On Tue, Nov 14, 2006 at 07:30:02PM -0000, Nikki Locke wrote:
> John Rouillard wrote:
> > If I want to see how many versions of an ldap config file has been
> > released, I have to go to the log messages and look at all the
> > revisions and count them (or use a program to do the same). Where
> > revision 1.6 of the file tells me I have had 6 copies of the file with
> > no requirement to be able to access the repository. If I know that the
> > file is at revision 2010 in svn, does that tell me anything about the
> > number of releases of this file? It does tell me about the repository,
> > but if I only want a file number because it has no relation to the
> > repository as a whole (e.g. a document rev number) then...
> Just because you have (CVS style) revision 1.6 of a file, it doesn't mean
> there have only been 6 changes to the file. What about the extra 10 changes
> there might have been in a 1.2.1 branch?
> If you promise not to branch, then file revision numbers do tell you a small
> amount of information (which you can get in SVN from the log). But
> as soon as
> you have branches, then a file revision number becomes much less meaningful.
It does imply that this version had 5 ancestors however. Much in the
same way that the 18.104.22.168 file has 7 ancestors (1.1, 1.2,
22.214.171.124 ... 126.96.36.199).
> > In my case I have to cherry pick files at different revisions into a
> > single tag all the time because the files are loosely coupled but
> > deployed as a single entity (system configuration) but I currently
> > have 40 or so subsets of files that are totally independent. So I get
> > revision 1026 of the ssh keys files, revision 223 of the ssh config
> > files, revision 2230 of the ldap config files etc.
> No wonder you are having trouble coping :-)
> I'd be interested to know how this comes about - mainly so I can avoid
> getting myself into the same situation!
I use Config <http://www.cs.umb.edu/~rouilj#Config> for maintaining
systems. When it was first developed CVS was used for the underlying
The primary model of working with the system is to have all work done
on the trunk and have a series of test systems that get the current
config from the trunk. Because this is a repository of software
* daemon configurations (/etc/sshd/sshd_config)
* /etc/hosts files
* lists of what programs should be running on a system (think
* iptables firewall rules
* sets of files to deploy LDAP in our domain
* files that control the deployment of the config files
that are distributed by other mechanisms, it forms a configuration for
all the systems maintained through Config. So if something blows up,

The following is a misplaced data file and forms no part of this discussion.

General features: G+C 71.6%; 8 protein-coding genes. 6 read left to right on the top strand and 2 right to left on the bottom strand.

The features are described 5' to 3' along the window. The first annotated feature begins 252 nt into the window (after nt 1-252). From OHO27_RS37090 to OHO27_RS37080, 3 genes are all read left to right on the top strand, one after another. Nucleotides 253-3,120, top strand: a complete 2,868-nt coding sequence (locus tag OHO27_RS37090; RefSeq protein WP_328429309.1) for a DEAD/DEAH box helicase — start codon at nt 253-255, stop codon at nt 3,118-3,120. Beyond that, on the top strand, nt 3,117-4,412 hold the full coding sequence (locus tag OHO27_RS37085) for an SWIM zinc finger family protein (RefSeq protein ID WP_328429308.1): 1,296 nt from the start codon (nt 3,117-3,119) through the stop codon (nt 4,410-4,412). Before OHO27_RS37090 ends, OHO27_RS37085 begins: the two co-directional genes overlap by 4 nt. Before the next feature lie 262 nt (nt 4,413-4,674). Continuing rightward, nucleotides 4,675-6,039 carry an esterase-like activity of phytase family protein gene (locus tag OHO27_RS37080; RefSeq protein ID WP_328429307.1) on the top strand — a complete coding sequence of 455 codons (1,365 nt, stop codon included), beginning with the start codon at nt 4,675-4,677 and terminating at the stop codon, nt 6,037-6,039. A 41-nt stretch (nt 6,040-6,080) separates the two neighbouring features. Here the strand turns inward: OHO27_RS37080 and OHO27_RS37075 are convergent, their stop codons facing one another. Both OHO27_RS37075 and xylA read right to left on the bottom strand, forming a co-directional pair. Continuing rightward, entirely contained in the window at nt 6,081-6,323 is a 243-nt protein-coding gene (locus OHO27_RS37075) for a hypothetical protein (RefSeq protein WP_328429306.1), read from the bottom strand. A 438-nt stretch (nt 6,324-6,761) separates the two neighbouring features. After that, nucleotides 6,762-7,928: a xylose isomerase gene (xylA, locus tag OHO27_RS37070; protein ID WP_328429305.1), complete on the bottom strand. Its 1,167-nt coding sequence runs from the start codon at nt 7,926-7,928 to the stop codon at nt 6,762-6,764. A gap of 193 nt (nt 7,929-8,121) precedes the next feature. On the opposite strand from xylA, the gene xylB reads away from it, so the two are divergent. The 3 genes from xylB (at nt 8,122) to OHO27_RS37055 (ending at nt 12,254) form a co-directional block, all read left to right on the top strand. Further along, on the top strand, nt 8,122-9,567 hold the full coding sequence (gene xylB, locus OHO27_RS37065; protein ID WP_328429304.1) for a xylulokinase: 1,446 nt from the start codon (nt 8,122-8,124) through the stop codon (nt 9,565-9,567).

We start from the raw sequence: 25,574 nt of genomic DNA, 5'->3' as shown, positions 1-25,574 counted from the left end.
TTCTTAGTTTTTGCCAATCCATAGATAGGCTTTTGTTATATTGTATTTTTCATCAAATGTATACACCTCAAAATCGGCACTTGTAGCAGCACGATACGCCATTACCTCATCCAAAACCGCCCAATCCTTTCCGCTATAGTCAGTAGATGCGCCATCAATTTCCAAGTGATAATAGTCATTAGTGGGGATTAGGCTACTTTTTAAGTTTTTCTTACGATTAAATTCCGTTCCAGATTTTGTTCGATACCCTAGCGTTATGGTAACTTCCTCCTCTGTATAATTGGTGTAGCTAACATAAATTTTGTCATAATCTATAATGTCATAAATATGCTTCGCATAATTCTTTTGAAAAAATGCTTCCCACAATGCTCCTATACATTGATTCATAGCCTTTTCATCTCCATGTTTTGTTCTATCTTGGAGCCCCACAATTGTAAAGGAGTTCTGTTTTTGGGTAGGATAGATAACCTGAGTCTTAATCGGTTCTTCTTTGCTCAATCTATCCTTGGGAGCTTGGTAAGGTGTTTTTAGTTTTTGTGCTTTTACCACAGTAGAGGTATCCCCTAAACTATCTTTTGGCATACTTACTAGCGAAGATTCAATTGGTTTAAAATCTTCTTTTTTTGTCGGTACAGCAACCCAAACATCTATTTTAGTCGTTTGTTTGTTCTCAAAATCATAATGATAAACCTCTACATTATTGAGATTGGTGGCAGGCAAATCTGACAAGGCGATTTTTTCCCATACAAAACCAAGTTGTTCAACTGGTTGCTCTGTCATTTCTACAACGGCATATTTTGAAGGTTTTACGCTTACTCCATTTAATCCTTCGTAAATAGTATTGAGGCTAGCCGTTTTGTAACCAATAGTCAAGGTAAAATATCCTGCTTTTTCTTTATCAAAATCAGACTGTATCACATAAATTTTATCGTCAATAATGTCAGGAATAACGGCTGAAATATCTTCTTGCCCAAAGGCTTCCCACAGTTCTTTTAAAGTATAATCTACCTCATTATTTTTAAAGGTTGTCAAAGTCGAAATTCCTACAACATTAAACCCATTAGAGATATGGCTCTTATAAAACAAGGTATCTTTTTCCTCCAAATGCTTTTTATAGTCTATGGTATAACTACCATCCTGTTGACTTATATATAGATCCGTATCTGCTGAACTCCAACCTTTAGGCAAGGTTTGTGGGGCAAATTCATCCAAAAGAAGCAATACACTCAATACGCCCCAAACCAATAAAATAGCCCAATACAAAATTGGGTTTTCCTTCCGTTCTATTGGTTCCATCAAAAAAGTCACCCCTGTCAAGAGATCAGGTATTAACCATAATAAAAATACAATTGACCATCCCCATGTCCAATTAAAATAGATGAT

you can back track the config to an earlier known state and reapply a
stable configuration for all the machines on the network.
Since there is very loose coupling (or no coupling) between many sets
of files. E.G. the list of sshd known_hosts has no impact on the
filesystem mount points, the file subsets can be tested in isolation
and promoted to production.
Now for production use, the tested file subset is what needs to get
deployed. So under SVN I have to pull the set of tested files (by name
and version as they may be a newer untested version of known_hosts for
example) into the production tree and push the changes to the
production hosts from the production tree of the repository. So the
production tree is composed of tested subsets of files that are
migrated from the trunk.
In CVS you simply moved the per file tag PRODUCTION from one version
to another version in the tree (leaving an old tag in place
PROD_YYYYMMDD to mark the prior production release in case you needed
to revert). A 'cvs update' of the work area that was distributed to
all the hosts on the network from the PRODUCTION sticky tag gets the
new versions of the files. It is a very simple selection method from
the (single trunk) tree in cvs.
There is no simple way in SVN to select files in a repository that are
at different versions without copying each and every file to a new
name in a new tree. But that is exactly what you need in a system
administration (or document management system). SVN isn't really able
to do this as efficiently (with respect to user effort and reduced
likelyhood of mistakes) as CVS. however the ability to move
directories around and change the structure of the repository with
ease is a win and why I changed to SVN in the first place.
So to prevent the problem I have make sure you only work on
repositories with tightly coupled files (e.g a piece of software) and
stay away from administering large installations of systems.
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Received on Wed Nov 15 21:46:49 2006